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Councillor Glenn J. Nashen on duty with vCOP

Councillor Glenn J. Nashen on duty with vCOP

The city of Cote St. Luc has the lowest crime rate in the Montreal area — and a citizen patrol that’s been in place for nearly a decade in the city is being credited for a lot of that.

Glenn Nashen, who’s now the acting mayor of Cote St. Luc, helped start the program in 2006, and has been involved with it ever since.

He says the idea came from the United States, where citizen patrols are in place across the country.

“It’s something that I had seen in operation in the States,” he says. “I noticed that it was an organization that exists across the U.S., as well as in B.C., Manitoba, and a sprinkling elsewhere in Canada, but not really in Quebec at all.”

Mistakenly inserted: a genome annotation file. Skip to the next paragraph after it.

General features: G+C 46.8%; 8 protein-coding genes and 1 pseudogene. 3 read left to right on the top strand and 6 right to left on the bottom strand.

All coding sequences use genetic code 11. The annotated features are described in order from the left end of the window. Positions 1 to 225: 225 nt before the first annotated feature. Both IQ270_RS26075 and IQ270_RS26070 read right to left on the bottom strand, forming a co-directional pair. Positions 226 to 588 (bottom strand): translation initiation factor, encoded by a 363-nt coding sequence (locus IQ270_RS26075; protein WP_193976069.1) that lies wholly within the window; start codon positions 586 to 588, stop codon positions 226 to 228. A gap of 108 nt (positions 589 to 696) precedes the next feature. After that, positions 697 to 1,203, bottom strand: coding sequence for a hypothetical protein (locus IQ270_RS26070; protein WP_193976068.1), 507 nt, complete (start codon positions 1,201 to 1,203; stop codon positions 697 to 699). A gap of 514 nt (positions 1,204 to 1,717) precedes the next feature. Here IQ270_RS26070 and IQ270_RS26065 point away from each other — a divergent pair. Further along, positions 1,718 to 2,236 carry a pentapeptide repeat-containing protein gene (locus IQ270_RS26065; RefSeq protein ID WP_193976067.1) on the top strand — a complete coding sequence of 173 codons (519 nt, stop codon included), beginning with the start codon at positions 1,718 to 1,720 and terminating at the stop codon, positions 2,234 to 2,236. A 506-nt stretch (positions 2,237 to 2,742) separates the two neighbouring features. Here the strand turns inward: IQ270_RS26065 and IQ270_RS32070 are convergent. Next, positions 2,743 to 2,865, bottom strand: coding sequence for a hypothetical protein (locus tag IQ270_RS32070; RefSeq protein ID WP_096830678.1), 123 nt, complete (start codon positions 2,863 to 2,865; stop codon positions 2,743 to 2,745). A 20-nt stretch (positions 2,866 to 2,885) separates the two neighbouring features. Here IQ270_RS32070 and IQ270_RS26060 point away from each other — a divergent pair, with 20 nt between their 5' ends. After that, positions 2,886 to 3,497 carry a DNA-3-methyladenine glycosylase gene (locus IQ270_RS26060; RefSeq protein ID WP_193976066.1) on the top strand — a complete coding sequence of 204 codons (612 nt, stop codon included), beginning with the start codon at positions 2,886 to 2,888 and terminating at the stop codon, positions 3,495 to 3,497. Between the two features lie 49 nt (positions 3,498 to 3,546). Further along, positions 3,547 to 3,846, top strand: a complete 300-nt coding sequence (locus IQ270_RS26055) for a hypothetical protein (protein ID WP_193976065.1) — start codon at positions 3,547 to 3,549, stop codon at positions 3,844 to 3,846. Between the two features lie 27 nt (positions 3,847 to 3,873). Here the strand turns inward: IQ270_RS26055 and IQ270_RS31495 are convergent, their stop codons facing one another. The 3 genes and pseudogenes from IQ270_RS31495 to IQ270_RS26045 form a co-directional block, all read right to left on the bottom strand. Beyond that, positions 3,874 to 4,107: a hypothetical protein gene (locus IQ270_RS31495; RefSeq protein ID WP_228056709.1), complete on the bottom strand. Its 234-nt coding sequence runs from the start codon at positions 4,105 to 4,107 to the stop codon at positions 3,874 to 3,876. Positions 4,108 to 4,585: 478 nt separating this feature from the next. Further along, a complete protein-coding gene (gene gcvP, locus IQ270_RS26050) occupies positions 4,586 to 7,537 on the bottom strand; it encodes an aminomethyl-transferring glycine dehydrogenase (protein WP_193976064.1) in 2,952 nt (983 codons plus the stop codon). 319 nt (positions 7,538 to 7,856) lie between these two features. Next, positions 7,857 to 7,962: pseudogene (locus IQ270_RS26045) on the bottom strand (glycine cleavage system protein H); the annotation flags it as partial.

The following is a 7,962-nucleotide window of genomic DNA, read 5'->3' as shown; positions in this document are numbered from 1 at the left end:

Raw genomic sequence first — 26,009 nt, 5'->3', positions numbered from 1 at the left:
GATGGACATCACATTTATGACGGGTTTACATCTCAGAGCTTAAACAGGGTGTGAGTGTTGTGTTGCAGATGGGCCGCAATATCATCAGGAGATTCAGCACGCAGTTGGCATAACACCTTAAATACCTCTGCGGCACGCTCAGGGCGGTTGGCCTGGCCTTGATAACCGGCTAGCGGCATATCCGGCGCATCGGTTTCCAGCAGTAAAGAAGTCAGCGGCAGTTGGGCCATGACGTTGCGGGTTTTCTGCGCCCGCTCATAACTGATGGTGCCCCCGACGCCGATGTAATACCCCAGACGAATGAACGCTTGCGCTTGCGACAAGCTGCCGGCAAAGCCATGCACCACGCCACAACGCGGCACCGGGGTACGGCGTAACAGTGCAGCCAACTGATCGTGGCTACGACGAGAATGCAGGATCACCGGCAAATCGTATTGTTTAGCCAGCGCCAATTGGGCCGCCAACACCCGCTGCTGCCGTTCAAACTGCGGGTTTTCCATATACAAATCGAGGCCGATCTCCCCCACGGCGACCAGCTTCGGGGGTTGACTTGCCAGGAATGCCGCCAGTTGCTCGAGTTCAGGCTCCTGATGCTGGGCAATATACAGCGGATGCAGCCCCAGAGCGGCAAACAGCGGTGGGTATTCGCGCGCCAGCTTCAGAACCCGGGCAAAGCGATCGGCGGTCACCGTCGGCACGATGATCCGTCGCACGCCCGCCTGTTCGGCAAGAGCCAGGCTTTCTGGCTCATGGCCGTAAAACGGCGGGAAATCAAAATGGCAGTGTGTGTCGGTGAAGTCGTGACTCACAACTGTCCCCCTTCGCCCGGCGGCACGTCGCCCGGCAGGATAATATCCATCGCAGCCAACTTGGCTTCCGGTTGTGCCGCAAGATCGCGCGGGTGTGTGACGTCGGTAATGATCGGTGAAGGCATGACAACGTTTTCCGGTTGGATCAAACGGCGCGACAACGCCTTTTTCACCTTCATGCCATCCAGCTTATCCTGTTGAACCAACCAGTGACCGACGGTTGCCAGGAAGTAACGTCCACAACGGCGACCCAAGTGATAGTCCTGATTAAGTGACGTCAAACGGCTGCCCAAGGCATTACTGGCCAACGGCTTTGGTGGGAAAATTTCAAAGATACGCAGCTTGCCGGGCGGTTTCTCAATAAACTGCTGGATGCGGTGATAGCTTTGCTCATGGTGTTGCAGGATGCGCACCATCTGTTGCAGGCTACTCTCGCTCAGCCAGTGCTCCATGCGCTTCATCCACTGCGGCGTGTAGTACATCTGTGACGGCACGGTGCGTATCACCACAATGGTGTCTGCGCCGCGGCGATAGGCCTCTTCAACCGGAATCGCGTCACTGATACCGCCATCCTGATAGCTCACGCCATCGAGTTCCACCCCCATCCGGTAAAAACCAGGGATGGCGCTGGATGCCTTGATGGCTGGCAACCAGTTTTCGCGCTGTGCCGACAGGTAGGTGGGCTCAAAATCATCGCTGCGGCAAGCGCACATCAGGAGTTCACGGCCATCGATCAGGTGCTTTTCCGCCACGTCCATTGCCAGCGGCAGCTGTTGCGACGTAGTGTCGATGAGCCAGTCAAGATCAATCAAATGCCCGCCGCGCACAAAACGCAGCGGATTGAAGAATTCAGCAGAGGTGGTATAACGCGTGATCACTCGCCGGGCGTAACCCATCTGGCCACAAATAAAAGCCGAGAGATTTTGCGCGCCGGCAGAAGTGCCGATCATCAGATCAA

The Cote St. Luc force has 80 volunteers, what get around in vans, on bikes and scooters, and on foot. They’re trained in part by the police and fire departments to act as observers.

“Their role is to note things that take place that are out of the ordinary, or seem wrong, or seem out of place that might require a higher level of follow-up,” he says. “And in order to bring any assistance to anyone that would stop them or flag them down, or if they notice anything that’s a danger or problematic as they go on their patrols.”

He says the volunteers will stop to things as simple as helping older people across the street, informing residents about garage doors they believe were left open inadvertently, and checking for smoke detectors that aren’t working properly. They’ll also be sent to fire calls to assist in blocking off streets, and help in the search for missing people.

“There’s no question that it contributes to a reduction in criminality,” Nashen says, “but moreover, if gives a sense of security and a sense of well-being to our residents.”

The town of Baie d’Urfé is among the few other Canadian communities with a similar citizen patrol — a patrol which Nashen says they had a hand in helping train.

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